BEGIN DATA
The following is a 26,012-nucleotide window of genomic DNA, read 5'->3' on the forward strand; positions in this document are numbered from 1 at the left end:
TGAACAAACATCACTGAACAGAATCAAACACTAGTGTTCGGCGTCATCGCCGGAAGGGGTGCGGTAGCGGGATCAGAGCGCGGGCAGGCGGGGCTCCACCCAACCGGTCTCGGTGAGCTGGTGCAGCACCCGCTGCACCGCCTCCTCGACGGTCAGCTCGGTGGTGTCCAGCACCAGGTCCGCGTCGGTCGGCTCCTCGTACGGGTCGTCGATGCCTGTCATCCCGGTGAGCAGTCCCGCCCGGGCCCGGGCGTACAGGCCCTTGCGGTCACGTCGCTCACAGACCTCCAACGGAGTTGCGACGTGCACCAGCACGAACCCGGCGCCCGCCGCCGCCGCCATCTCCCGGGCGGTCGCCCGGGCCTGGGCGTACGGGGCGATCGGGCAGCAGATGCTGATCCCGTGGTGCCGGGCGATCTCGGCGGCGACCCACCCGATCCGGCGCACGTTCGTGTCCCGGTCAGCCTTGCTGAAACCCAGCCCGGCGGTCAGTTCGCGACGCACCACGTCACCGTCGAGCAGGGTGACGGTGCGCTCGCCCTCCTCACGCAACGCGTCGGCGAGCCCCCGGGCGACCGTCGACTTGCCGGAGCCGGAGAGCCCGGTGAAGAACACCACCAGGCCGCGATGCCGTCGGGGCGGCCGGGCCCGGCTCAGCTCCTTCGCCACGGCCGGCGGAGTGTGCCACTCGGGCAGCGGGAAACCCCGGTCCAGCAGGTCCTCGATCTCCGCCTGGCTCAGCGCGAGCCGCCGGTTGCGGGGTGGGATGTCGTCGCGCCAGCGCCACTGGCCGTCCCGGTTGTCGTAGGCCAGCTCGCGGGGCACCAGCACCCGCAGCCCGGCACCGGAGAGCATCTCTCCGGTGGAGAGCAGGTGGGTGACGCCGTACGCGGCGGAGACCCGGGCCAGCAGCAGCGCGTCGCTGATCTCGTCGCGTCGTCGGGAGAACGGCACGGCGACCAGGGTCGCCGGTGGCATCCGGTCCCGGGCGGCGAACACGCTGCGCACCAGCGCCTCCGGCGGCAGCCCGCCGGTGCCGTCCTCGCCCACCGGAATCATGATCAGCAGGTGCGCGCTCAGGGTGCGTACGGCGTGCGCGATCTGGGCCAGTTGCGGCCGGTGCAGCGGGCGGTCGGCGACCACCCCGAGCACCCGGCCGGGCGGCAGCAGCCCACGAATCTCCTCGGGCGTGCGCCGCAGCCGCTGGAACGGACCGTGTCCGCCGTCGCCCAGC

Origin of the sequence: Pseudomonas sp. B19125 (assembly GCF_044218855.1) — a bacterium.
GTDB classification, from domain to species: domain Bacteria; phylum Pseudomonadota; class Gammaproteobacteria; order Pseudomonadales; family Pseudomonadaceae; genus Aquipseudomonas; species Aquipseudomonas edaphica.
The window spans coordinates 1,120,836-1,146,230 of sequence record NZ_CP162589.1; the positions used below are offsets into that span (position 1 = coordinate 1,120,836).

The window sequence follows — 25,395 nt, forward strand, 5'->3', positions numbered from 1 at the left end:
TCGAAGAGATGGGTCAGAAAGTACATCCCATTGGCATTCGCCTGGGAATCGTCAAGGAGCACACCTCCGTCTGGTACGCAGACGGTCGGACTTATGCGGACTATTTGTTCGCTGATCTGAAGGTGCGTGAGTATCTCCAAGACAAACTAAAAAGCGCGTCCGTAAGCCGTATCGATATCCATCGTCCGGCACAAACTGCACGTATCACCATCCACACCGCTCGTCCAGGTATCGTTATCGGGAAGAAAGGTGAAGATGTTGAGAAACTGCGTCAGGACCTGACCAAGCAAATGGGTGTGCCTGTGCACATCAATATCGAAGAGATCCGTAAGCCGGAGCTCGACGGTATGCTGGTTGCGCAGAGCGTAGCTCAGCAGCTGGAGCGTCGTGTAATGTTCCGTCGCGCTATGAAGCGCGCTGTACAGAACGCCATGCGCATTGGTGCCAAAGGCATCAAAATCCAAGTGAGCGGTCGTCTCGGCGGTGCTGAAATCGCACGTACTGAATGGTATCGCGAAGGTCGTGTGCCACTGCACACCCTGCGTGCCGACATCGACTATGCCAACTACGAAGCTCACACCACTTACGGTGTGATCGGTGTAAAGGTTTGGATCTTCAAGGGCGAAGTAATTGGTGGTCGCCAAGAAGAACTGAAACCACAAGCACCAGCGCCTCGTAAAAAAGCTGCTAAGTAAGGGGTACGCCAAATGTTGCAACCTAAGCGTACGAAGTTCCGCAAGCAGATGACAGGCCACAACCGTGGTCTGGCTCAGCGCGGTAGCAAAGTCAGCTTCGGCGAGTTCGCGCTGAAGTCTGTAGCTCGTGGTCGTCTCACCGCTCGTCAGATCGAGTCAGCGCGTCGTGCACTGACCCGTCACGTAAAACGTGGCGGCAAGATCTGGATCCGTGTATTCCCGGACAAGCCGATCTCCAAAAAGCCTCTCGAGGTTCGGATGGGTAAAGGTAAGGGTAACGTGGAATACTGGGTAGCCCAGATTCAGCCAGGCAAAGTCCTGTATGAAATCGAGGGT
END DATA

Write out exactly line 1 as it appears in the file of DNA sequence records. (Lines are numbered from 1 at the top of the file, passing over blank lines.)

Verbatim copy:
The following is a 26,012-nucleotide window of genomic DNA, read 5'->3' on the forward strand; positions in this document are numbered from 1 at the left end: